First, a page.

Pirates, Spies, Manny and Hugo Chavez. Oh My!

I finally finished my Human Rights paper I’ve been stressing about finishing for the past week. If people want, I’d be more than happy to put a PDF online for people to read (not to act like, “Oh I’m so smart, don’t you want to read my paper?” but because, as I’ll explain below it might shed some light on recent current events).

Following a bizzare dream I had Wednesday night where a giant spider tried marrying a friend of mine, I woke up to see this at the top of my Google News feed,


I wasn’t sure what had happened while I was sleeping, but I was sure it had something to do with a wild-eyed professor and some scrappy kid in a Delorian screwing up the space-time continuum. News about pirates and spies in one day? Russian spies no less.

I’m not done with the 80’s references just yet. I later went to my Human Rights course when the seige of Manny Noriega’s palace came up for discussion. For those who aren’t familiar, when the US seiged the palace of the military dictator, the army fameously employed “psyops” (psychological operations) to force him out. The tactic used involved aiming giant speakers at the palace and blaring loud rock music. Missing the point of the discussion, I asked “What music did they play?” Nobody knew, so I Googled it:

The first song played was G ‘n’ R: “Welcome to the Jungle.” Other selections included U2, Sonic Youth and the B52s. When somebody responded “well that doesn’t sound so bad.” I mentioned everybody has a “Rock Lobster Threshold” (the RLT index is a normative basis for the ability to withstand nasaly vox.)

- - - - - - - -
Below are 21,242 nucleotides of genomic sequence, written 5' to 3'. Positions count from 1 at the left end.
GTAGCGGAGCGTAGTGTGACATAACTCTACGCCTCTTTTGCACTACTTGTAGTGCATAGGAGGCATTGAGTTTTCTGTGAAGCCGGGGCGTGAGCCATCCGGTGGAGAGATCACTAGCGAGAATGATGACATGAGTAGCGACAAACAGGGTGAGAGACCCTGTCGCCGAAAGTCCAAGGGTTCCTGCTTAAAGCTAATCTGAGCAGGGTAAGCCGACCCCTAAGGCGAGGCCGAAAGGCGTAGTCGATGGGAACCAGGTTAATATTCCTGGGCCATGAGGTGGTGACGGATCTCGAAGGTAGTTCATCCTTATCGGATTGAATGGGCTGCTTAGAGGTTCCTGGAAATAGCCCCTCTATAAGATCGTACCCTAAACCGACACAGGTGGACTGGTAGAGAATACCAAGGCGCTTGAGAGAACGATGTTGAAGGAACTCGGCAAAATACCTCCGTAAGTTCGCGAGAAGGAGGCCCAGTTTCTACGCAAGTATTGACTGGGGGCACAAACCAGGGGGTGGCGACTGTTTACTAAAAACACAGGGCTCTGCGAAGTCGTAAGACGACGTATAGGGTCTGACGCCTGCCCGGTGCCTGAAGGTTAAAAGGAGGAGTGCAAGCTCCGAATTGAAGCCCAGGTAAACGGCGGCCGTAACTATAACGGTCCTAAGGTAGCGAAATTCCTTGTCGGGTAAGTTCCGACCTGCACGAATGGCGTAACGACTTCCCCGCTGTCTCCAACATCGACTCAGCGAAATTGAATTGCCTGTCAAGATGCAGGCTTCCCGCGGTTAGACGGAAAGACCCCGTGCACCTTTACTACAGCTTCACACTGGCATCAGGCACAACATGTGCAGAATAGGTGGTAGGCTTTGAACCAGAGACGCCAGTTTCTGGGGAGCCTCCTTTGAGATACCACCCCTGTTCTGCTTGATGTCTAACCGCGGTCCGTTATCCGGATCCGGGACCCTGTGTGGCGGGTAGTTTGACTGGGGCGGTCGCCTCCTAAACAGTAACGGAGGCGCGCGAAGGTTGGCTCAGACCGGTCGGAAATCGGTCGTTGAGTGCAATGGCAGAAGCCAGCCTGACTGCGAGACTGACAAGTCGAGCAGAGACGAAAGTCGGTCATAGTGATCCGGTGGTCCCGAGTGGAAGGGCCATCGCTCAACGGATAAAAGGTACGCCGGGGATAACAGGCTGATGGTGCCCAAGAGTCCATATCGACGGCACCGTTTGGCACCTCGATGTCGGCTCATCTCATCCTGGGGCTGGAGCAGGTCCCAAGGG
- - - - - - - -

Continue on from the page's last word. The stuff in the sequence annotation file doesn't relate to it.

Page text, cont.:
About 4 hours ago I finished my paper evaluating democracy in Venezuela. When I woke up this morning to do some extra research and continue from where I left off in my writing the night before, I found an article from The Economist called “Venezuela’s endangered democracy.” How relevant!

The Economist article runs over a laundry list of corruption claims regarding Venezuela’s treatment of the opposition movement, without a mention of the behavior of the opposition.  The opposition launched a violent military coup in April 2002, locked workers out of the all important Venezuelan oil-industry that devastated the economy and caused extreme poverty and unemployment to skyrocket and among other things, established a Middle Age style battle plan to protect upper-crust gated communities in case the “delinquent” poor decide to storm their neighborhood someday (amid classist rumors that such plans were in forming).  The plans called for the gathering of arms and (I kid you not) preparing hot oil and water to pour on top of any pissed off poor people who come to your windows for looting. They also suggested that residents keep a close watch on their domestic servents because they might be after you.